Read conflicting articles, trying to understand how different authors reach different viewpoints.
Set goals for your work and plans of action to achieve them.
Doing
How can you apply what you have learnt in other situations?
Try to apply theory to practical situations.
Learn about and practise different practical techniques.
Get involved in practical activities whenever possible.
Set goals for yourself and plans of action to achieve them.

An example: Learning statistical principles through SPSS

Feeling: Work with data by yourself using SPSS to calculate means and frequency distributions. Consult the manual yourself or use the ‘help’ function.
Watching: Listen to explanations of concepts given by your lecturer, paying special attention to when and why specific formulas are used.
Thinking: Formulate your own hypotheses, and think about the extent that the data and statistics support the hypotheses—what do the data really mean?
Doing: Practise with assignments, applying what you know to real-world examples.

Well worth the ride

By going through and completing this cycle of learning, you are effectively helping yourself to become an active learner, rather than simply trying to remember concepts by heart or applying formulas to solve problems. Cycling through the learning process will take you to a higher level of understanding of your subject through more active engagement with your material.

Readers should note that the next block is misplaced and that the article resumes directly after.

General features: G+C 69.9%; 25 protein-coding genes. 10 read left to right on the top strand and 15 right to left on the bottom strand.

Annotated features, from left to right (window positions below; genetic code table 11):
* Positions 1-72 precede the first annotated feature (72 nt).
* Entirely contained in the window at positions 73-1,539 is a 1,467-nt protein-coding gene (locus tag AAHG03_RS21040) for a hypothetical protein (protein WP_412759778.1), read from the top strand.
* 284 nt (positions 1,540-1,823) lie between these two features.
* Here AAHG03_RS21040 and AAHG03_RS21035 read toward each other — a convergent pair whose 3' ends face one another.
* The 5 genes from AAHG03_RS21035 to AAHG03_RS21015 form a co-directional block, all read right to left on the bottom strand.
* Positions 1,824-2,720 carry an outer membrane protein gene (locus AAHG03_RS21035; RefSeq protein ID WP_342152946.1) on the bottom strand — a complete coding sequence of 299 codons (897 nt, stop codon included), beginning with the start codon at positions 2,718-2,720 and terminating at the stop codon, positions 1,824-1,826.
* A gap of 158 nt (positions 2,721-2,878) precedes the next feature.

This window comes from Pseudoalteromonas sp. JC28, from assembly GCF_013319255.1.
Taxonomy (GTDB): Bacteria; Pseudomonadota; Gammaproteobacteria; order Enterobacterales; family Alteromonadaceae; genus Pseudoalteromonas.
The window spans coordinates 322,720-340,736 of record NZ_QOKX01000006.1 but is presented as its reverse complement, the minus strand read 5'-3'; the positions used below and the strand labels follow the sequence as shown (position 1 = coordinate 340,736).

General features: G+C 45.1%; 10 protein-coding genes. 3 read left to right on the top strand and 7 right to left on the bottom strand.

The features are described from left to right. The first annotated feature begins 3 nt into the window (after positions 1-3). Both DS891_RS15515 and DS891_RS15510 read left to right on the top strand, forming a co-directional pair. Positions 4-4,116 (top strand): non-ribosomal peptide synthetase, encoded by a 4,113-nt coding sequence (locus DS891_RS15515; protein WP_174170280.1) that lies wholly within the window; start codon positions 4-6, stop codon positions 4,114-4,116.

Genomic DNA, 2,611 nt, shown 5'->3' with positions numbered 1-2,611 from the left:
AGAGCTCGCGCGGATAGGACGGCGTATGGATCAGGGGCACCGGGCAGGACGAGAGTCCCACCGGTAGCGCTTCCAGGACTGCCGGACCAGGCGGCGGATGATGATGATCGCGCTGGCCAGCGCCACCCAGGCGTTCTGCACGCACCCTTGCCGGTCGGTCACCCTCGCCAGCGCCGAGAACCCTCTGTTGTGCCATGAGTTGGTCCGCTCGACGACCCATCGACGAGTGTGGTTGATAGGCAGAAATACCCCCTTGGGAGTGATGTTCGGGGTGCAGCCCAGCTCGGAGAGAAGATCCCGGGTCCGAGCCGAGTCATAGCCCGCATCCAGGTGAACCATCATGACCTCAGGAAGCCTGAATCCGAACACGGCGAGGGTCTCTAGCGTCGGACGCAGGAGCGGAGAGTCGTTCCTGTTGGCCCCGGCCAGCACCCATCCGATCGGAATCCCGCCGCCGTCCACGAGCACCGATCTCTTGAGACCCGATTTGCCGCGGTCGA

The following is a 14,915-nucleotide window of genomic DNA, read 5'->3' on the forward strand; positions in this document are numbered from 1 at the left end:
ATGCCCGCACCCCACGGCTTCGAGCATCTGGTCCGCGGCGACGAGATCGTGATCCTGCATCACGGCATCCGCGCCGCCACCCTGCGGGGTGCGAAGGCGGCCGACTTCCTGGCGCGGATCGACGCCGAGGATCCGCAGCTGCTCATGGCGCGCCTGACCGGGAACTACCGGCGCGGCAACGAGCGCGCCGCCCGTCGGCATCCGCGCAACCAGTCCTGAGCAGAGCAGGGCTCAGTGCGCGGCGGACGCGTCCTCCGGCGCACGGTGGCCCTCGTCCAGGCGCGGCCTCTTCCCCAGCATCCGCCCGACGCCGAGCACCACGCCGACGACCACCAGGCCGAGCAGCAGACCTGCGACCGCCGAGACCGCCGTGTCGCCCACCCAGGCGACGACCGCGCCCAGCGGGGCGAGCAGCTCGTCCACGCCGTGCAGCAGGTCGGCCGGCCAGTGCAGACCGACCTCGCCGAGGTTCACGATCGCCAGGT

References

AST401 Online Classroom, University of Illinois at Springfield. (1999). ‘Introduction to Experiential Learning’ [Online].
http://online.uis.edu/spring2000/ast401a/ (last accessed: 14 April 2003).

Atherton, J.S. (2002). ‘Learning and Teaching: Learning Index’ [Online].
http://www.dmu.ac.uk/~jamesa/learning/ (last accessed: 14 April 2003).

Dolinsky, B. (2000). ‘An Active Learning Approach to Teaching Statistics’ [Online]. Endicott College.
http://www.endicott.edu/staff/bdolinsky/activearticle.htm (last accessed: 14 April 2003).

Gibble, J.L. ‘Style & Curriculum’ [Online].
http://www.yk.psu.edu/~jlg18/506/Word%20files/philosophy/Style11.doc
(last accessed: 14 April 2003).

Hector-Taylor, M. & Bonsall, M. (1994). Successful Study: A Practical Way to Get a Good Degree. England: University of Sheffield.

Lamberski, R.J. (2002). ‘Kolb Learning Style Inventory’ [Online]. Indiana University of Pennsylvania.
http://www.coe.iup.edu/rjl/instruction/cm150/selfinterpretation/kolb.htm (last accessed: 14 April 2003).